Be sure that steam pressure and temperature gauges
read correctly for the specific type of aircraft to be
6. Check that all gauges read the required pressure
and that all switches are in their correct position.
7. Charge the bridle tensioner regulator to give the
required tensioning force. This force must be checked
daily and recorded to determine the consistency of
8. Check the cylinder elongation indicator gauges
for the correct cylinder elongation, with no more than
1-inch difference between launching cylinders.
9. Check the pumps for proper operation.
10. Place the control console in the FIRST READY
position, and check the lights on all related panels for
BRIDLE TENSIONING. Prior to the start of the
first aircraft launch during day operation, a green
beacon is displayed by the Pri-Fly station to indicate all
is clear for commencement of operation.
With the catapult at FIRST READY and all FIRST
READY (white) lights on, the aircraft is readied for
tensioning. With the aircraft in position on the catapult,
the director signals RELEASE BRAKES by opening
and closing his or her fists several times. With one
hand remaining open overhead, the director gives the
TENSION AIRCRAFT signal to the catapult crew by
sweeping his or her other hand across his or her chest
in the direction of takeoff.
When the catapult director gives the hand signal
that tension is to be taken, the deckedge operator
immediately presses the BRIDLE TENSION button and
verbally relays the message to the console operator via
the sound-powered phone by saying the words
TAKING TENSION. Under normal conditions this is
the last word spoken until the launch is complete. This
is to prevent misunderstanding; for example, misfire,
Only after correct bridle tension has been applied is
control of the aircraft passed, as follows: The director,
upon completing bridle tension, immediately passes
control of the aircraft by pointing both hands toward the
Once the bridle tension is completed, proceed with
the launching operation as follows:
Aircraft to be launched receive a
preliminary engine check before being spotted
on the catapult; therefore, normal operational
procedure is for the catapult officer to go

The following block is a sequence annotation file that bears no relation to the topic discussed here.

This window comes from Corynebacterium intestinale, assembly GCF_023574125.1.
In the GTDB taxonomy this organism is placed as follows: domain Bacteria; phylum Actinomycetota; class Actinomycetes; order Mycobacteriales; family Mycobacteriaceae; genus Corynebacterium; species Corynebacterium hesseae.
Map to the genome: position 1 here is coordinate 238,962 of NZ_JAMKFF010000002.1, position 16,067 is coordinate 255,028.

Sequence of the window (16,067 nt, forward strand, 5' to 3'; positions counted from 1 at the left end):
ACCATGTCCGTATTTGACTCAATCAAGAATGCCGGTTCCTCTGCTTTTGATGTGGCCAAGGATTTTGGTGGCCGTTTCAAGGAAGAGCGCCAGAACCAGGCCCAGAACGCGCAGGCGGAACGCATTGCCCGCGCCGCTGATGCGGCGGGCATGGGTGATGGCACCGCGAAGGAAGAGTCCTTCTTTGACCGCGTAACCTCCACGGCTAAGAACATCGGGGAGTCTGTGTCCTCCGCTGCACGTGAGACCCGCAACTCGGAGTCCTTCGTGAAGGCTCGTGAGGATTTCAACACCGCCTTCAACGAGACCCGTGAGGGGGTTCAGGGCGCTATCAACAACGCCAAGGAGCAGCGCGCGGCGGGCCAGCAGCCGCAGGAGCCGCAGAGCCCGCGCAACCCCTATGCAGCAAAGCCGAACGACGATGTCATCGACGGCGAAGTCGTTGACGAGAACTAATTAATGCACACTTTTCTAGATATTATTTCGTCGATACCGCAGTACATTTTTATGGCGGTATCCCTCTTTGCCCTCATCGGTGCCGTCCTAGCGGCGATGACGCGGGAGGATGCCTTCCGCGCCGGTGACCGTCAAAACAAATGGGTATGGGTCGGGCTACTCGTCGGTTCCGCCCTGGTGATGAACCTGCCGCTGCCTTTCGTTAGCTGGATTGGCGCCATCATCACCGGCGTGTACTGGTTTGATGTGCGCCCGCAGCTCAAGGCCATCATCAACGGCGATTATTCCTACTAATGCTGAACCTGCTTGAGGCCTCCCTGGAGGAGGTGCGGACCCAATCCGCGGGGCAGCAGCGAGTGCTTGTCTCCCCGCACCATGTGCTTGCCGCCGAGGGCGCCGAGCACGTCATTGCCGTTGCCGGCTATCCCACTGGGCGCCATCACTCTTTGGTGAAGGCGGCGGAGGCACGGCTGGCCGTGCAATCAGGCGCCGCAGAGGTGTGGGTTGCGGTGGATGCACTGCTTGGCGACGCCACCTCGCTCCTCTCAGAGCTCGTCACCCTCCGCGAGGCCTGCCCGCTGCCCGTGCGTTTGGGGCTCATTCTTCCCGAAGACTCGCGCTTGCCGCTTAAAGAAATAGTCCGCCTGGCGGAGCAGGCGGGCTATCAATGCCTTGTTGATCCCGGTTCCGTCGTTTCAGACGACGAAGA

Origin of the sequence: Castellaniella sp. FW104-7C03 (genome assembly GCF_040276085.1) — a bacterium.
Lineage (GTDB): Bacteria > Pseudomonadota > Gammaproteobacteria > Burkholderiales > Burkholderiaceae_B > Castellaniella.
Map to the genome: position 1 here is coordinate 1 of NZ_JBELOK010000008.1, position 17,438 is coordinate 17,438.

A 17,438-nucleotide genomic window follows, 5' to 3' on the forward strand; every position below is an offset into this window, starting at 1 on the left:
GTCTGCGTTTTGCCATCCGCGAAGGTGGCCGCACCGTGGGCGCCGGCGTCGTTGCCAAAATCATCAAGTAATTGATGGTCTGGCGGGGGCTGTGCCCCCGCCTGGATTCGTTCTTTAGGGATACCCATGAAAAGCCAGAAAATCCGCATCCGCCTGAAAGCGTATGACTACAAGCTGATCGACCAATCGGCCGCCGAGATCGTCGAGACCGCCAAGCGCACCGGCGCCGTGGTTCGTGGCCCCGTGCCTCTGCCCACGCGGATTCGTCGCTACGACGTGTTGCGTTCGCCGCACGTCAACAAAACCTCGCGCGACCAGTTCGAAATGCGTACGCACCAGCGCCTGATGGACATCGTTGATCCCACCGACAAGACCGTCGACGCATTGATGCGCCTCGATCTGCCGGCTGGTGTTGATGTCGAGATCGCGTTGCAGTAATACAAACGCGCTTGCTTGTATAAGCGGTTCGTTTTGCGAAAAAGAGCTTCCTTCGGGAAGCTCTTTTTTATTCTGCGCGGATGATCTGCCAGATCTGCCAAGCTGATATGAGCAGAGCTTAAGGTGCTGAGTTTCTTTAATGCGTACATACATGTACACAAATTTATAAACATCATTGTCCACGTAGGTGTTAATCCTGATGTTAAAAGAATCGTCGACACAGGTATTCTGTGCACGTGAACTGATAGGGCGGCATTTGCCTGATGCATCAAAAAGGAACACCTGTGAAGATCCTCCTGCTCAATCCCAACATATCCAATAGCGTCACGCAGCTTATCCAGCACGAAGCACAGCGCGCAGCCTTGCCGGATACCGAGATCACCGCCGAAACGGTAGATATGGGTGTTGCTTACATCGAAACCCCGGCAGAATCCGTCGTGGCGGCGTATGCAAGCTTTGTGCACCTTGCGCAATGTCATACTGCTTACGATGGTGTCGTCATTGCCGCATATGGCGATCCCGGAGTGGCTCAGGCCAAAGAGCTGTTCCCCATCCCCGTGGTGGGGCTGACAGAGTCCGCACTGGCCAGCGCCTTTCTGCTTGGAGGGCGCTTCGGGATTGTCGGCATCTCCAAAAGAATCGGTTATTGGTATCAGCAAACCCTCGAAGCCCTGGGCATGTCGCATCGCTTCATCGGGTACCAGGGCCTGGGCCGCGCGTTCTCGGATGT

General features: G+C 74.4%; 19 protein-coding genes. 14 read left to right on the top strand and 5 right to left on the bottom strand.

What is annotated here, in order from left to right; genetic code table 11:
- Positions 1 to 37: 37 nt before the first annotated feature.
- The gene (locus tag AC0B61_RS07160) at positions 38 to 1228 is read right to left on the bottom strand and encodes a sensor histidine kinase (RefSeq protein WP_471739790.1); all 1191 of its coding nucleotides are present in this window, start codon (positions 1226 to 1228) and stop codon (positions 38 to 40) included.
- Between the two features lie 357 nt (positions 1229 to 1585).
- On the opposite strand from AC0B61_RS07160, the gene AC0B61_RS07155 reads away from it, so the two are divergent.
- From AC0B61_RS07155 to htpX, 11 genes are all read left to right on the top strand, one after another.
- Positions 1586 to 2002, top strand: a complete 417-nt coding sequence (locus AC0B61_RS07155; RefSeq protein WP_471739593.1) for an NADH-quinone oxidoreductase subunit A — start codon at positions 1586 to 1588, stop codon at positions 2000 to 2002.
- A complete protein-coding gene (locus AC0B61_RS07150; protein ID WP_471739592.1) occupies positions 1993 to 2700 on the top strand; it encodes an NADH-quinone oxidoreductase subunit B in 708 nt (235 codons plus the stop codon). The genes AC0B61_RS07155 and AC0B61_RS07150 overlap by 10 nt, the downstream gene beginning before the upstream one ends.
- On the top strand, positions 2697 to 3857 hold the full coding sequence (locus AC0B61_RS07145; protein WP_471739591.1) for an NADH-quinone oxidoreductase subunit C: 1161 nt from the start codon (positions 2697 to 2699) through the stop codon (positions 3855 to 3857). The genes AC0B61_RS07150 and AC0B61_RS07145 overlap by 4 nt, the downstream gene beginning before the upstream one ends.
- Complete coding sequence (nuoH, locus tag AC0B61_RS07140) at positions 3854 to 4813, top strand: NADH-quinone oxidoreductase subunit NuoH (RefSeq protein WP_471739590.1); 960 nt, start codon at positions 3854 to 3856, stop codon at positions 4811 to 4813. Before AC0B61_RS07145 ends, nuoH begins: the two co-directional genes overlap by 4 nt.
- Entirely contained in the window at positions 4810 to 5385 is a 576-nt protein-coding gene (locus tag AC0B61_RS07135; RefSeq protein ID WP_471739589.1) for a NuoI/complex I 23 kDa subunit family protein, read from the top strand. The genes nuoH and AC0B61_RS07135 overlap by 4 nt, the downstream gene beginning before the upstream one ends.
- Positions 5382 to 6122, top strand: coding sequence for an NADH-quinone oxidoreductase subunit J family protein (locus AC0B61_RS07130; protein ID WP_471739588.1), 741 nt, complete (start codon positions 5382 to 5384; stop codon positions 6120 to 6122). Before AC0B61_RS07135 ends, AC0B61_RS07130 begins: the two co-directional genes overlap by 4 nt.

directly into the FULL POWER TURNUP
signal after the aircraft has been tensioned.
FIRING CATAPULT (FIRST LAUNCHING).
The catapult officer verifies steam pressure readings on
the gauges at the center deck panel. The catapult officer
observes the FIRST READY signal from the deckedge
operator, and acknowledges the signal by holding two
fingers overhead, hesitates, and then rotates the hand
rapidly for FULL ENGINE TURNUP of the aircraft.
When the catapult officer starts giving the FULL
POWER TURNUP (two-finger) signal, the launching
The deckedge operator, observing the catapult
officers FULL POWER TURNUP signal, immediately
presses the STANDBY button. As soon as the
STANDBY (green) light comes on at the deckedge
panel, he or she holds two fingers overhead. The
console operator, observing that the STANDBY (green)
light is on at his or her console, immediately checks all
gauges and lights. If everything is OK, he or she puts
the catapult into FINAL READY condition.
When the FINAL READY condition is reached, all
FINAL READY (red) lights come on, and the
launching operation continues. As soon as the FINAL
READY (red) light comes on at the deckedge panel, the
deckedge operator immediately holds both hands open
above his or her head.
With the aircraft at FULL POWER, the pilot checks
all instruments and gauges. If everything is OK, he or
she gets set and indicates ready by turning his or her
head slightly toward the catapult officer, executes a
right- or left-hand salute, and then positions his or her
head against the cockpit headrest. (The pilot may refuse
to be launched by shaking his or her head negatively, in
which case the catapult officer gives the SUSPENSION